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I've run into an application where I need to compute a bunch of elementary symmetric polynomials. It is trivial to compute a sum or product of quantities, of course, so my concern is with computing the "other" symmetric polynomials.

For instance (I use here the notation $\sigma_n^k$ for the $k$-th symmetric polynomial in $n$ variables), the Vieta formulae allow me to compute a bunch of symmetric polynomials all at once like so:

$$\begin{align*} &(x+t)(x+u)(x+v)(x+w)\\ &\qquad =x^4+\sigma_4^1(t,u,v,w)x^3+\sigma_4^2(t,u,v,w)x^2+\sigma_4^3(t,u,v,w)x+\sigma_4^4(t,u,v,w) \end{align*}$$

and, as I have said, $\sigma_4^1$ and $\sigma_4^4$ are trivial to compute on their own without having to resort to Vieta.

But what if I want to compute $\sigma_4^3$ only without having to compute all the other symmetric polynomials? More generally, my application involves a large-ish number of arguments, and I want to be able to compute "isolated" symmetric polynomials without having to compute all of them.

Thus, I'm looking for an algorithm for computing $\sigma_n^k$ given only $k$ and the arguments themselves, without computing the other symmetric polynomials. Are there any, or can I not do better than Vieta?

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How would you use Vita to calculate the polynomials? Vita mixes them all up.. –  Thomas Ahle Dec 14 '14 at 18:43

4 Answers 4

Let us use the symbols $u_1, u_2, ....$, for the indeterminates $t, u, v, ...$ in the question. The computation will be given in terms of a new set of indeterminates, $x_1, x_2, ....$, whose connection to the original indeterminates is given by:

$x_j = \sum_{i=1}^{n} u_i^j$

We define the derivation operator $\Delta$ acting on the new set of indeterminates as follows:

$\Delta x_j = j x_{j+1}$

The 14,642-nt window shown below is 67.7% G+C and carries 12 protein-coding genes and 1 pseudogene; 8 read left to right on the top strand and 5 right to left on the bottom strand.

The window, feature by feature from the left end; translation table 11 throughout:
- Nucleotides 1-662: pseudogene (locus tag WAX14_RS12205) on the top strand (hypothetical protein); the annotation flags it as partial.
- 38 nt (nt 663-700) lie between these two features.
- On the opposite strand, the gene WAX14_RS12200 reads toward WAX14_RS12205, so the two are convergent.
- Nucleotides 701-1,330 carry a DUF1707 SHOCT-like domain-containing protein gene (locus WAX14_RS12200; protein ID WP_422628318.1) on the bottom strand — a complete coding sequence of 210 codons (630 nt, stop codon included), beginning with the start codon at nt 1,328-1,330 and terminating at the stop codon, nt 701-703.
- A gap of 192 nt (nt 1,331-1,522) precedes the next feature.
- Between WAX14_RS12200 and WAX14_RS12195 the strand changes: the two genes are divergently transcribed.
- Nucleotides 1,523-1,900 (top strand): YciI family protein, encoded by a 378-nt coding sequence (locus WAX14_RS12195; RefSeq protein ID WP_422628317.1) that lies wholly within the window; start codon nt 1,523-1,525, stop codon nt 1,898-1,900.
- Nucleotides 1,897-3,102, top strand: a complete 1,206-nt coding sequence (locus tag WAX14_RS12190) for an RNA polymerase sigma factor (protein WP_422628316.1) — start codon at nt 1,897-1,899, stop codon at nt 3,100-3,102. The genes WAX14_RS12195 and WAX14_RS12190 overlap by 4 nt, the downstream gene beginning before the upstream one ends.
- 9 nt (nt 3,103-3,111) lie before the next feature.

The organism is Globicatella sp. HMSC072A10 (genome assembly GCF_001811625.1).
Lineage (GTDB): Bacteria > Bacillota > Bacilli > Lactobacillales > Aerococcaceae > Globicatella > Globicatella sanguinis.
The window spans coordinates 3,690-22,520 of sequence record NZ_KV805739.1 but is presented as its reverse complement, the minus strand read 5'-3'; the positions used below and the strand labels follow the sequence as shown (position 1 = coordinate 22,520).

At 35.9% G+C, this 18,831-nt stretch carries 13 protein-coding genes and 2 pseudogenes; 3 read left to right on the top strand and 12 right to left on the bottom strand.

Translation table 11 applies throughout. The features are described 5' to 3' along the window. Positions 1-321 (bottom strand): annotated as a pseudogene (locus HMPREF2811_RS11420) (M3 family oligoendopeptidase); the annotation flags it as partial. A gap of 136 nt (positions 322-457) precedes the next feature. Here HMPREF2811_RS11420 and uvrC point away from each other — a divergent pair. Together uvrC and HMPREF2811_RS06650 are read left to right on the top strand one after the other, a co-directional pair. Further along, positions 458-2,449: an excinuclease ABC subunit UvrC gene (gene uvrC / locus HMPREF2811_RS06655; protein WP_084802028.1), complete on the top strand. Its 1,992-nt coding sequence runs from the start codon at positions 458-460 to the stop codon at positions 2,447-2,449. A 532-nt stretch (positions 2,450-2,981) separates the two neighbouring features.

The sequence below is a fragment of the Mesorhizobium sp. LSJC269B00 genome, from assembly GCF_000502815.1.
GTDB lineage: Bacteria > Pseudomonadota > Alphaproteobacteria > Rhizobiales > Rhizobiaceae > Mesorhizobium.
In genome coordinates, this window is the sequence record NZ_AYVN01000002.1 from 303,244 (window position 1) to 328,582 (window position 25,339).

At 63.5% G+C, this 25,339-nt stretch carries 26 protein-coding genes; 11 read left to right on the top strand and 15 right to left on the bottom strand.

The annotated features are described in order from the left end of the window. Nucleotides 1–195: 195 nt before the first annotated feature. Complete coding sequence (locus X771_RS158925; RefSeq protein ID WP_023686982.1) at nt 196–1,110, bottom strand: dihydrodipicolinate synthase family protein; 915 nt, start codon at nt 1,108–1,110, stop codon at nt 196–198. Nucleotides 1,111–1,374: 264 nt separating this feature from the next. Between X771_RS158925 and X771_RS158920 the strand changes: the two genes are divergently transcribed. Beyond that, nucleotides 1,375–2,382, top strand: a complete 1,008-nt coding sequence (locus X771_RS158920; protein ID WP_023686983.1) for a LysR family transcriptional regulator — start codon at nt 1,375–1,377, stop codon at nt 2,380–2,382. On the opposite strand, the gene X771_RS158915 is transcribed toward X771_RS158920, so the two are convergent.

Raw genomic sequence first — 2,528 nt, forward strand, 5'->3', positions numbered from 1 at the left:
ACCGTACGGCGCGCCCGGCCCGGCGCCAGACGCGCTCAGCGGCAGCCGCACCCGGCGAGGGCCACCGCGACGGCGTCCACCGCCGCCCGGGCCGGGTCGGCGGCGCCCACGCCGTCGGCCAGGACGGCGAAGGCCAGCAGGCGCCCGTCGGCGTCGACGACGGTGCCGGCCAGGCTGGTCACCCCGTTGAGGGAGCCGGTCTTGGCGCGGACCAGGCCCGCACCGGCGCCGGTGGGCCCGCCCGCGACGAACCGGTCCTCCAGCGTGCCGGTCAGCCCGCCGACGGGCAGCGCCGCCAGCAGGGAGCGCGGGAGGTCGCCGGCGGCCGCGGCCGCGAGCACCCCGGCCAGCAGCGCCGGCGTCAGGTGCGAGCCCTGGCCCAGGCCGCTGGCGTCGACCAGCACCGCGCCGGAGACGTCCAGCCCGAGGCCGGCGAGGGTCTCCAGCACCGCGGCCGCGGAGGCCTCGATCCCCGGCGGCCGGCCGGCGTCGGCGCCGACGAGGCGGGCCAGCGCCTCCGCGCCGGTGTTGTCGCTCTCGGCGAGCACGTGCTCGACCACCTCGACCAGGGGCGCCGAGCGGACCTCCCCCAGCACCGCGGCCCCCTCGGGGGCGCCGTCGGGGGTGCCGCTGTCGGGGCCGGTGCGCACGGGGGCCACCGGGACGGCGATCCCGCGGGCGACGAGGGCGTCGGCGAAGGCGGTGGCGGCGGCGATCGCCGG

$\Delta ab = a \Delta b + b \Delta a$

Then the $i$-th elementary symmetric polynomial is given by:

$\sigma_n^i = \frac{1}{i!}(x_1-\Delta)^{i-1}x_1$

The evaluation is performed in terms of the new indeterminates, after the evaluation, the expressions of the new determinates in terms of the original indeterminates need to be substituted.

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Apllying $i=2$ gives $\frac12 (x_1x_1 - \Delta x_1)=\frac12 (x_1x_1 - 2 x_2)$, or did I miss something...? –  draks ... Dec 23 '12 at 22:53
How fast is this then? After expanding the $(x_1-\triangle)^{i-1}$ don't you still have to do $O(n^2)$ work? –  Thomas Ahle Dec 14 '14 at 18:51

You can use Newton-Girard formulae. The elementary symmetric polynomial have representation as determinants: $$ p_k(x_1,\ldots,x_n)=\sum_{i=1}^nx_i^k = x_1^k+\cdots+x_n^k \\ e_2(x_1,\ldots,x_n)=\sum_{1 \leq i_1<i_2<...<i_k\leq n}x_{i_1}x_{i_2}\cdots x_{i_k} $$ $$ e_n=\frac1{n!} \begin{vmatrix}p_1 & 1 & 0 & \cdots\\ p_2 & p_1 & 2 & 0 & \cdots \\ \vdots&& \ddots & \ddots \\ p_{n-1} & p_{n-2} & \cdots & p_1 & n-1 \\ p_n & p_{n-1} & \cdots & p_2 & p_1 \end{vmatrix} $$

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Do you also have a fast way of computing those determinants? The raw method takes O(n^2.4) operations. I suppose the near symmetry might help? or maybe not? Perhaps it can play into some sampling/approximation algorithm... –  Thomas Ahle Dec 14 '14 at 18:37

There's a dynamic programming algorithm that is $O(nk)$ using a recurrence relation. If we define $S_n^k = \sigma_n^k(x_1, \dots, x_n)$, then we have $$S_n^k = S_{n-1}^k + x_n S_{n-1}^{k-1}$$ which allows one to compute $S_n^k$ by filling an $n \times k$ matrix, where (almost) every cell takes constant time to fill.

(The base case is of course $S_n^0 = 1$ for all $n$ and $S_n^k = 0$ for all $n$ and $k \neq 0$.)

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A simple divide-and-conquer recursion looks like it comes in at $O(nk)$, just like the recurrence given by @BenKuhn. Split the variables into two halves, and inductively compute $\sigma_{n/2}^j$ for $j=0,\ldots,k$ evaluated on both halves. Iterate $r$ times, where $n\approx 2^r k$; the total work required is $2^r$ evaluations of $\{\sigma_k^j\mid 0\le j\le k\}$. But each of these sets can be done in $O(k^2)$ work using Vieta, so the total work is $O(2^r k^2)=O(nk)$.

It's probably worth remarking that you can evaluate $\sigma_n^{n-k}$ by evaluating $\sigma_n^k$ on the reciprocals of the variables. So you're in good shape if $k$ is either very small, or nearly $n$.

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